New analysis identifies potential risk of major GI bleeding in older adults
A closer analysis of data from the ASPREE trial provides doctors, for the first time, with information about how much aspirin may increase the risk of gastrointestinal (GI) bleeding in healthy adults aged 70 and over.
The Monash University-led analysis, published in top gastroenterology journal Gut, followed 19,114 ASPREE participants over almost five-years and recorded 264 incidents of major GI bleeding. Bleeding is a well-known side-effect of aspirin.
Of the 264 incidents of both upper and lower GI bleeding, 162 occurred in those taking aspirin daily and 102 in the placebo group (no aspirin). No deaths were recorded because of a GI bleed in the aspirin group.
This is the largest analysis of GI bleeding in older people as part of a randomised controlled trial – with half the participants taking a placebo and the other half a daily low-dose (100mg) of aspirin.
The international team of researchers, led by Australian gastroenterologist and clinical epidemiologist Dr Suzanne Mahady from the School of Public Health and Preventive Medicine, found the risk of major gastrointestinal bleeding – requiring hospitalisation or blood transfusions or surgery – increased by around 60% with daily aspirin use. This risk continued to increase significantly with age.
The analysis also found that smoking, hypertension, obesity, chronic kidney disease and the use of anti-inflammatory drugs also increased bleeding risk, and the combination of these risk factors in association with aspirin put people at high risk of complications.
Many people around the world take aspirin as a preventive medication to keep them healthier as they age. The ASPREE trial in the United States and Australia was the first trial to examine the benefits and risks of low-dose aspirin in otherwise healthy older individuals.
This analysis adds to growing evidence surrounding the caution of using daily low-dose aspirin without a medical need to do so.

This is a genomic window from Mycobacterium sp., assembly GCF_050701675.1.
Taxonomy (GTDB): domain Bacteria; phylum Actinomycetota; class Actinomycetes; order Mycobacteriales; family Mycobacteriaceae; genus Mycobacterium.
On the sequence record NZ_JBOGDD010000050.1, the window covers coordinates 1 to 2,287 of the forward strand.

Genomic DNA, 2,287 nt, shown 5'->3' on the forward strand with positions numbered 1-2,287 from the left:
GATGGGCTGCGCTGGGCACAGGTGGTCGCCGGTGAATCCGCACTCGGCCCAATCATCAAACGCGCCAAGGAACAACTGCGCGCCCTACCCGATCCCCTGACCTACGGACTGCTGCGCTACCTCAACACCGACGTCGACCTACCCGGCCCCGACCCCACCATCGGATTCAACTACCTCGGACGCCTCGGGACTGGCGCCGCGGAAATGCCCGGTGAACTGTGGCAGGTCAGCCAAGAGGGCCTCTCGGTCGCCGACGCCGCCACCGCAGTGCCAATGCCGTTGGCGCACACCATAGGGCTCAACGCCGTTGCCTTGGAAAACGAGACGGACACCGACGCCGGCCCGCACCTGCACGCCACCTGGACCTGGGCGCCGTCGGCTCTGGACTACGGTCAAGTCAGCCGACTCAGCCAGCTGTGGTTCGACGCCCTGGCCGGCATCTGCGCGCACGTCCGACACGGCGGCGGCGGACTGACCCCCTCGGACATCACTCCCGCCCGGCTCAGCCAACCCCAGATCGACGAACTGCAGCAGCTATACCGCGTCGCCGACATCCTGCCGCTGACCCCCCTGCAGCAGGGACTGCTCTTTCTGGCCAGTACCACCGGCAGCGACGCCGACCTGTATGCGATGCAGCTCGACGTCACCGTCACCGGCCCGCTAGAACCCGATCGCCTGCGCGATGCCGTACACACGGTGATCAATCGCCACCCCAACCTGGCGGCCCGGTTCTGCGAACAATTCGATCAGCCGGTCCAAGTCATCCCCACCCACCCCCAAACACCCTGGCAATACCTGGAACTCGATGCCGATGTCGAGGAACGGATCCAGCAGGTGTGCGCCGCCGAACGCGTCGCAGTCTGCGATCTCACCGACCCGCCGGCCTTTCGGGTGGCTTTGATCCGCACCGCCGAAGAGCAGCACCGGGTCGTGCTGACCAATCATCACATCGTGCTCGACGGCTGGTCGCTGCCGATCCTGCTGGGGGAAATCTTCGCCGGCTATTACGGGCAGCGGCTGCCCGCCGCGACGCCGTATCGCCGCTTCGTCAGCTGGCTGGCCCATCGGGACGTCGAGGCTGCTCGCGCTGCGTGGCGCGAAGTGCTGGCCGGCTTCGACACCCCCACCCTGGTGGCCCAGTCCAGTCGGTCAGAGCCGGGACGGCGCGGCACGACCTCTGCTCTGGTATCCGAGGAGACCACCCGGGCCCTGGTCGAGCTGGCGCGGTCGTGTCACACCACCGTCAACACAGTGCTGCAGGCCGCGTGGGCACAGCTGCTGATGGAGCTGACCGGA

Dr Mahady said these new data might assist patients and their clinicians to make informed decisions about the use of aspirin.
“We know that the most common side-effect of aspirin is bleeding, and that older people are at higher risk, but until now we haven’t been able to accurately quantify that risk,” Dr Mahady said.
“Now we have a much clearer picture of the additional risk of bleeding with aspirin and that taking aspirin when you have additional risk factors including hypertension, a history of smoking, kidney disease or with anti-inflammatory medication could be quite dangerous.
“Prescribing doctors may now use these data to assess the bleeding risk of aspirin use among their older patients, and may alternatively target the modifiable risk factors to reduce harm.”
Dr Mahady said all patients should follow the advice of their doctor about their daily use of aspirin. She cautioned that the results do not apply to those with existing conditions such as a previous heart attack, angina or stroke, where aspirin is recommended as a valuable preventive drug.
ASPREE’s findings relate ONLY to healthy older people, aged ≥70 years, and do not apply to those taking aspirin on medical advice, for example those who have had a heart attack or stroke.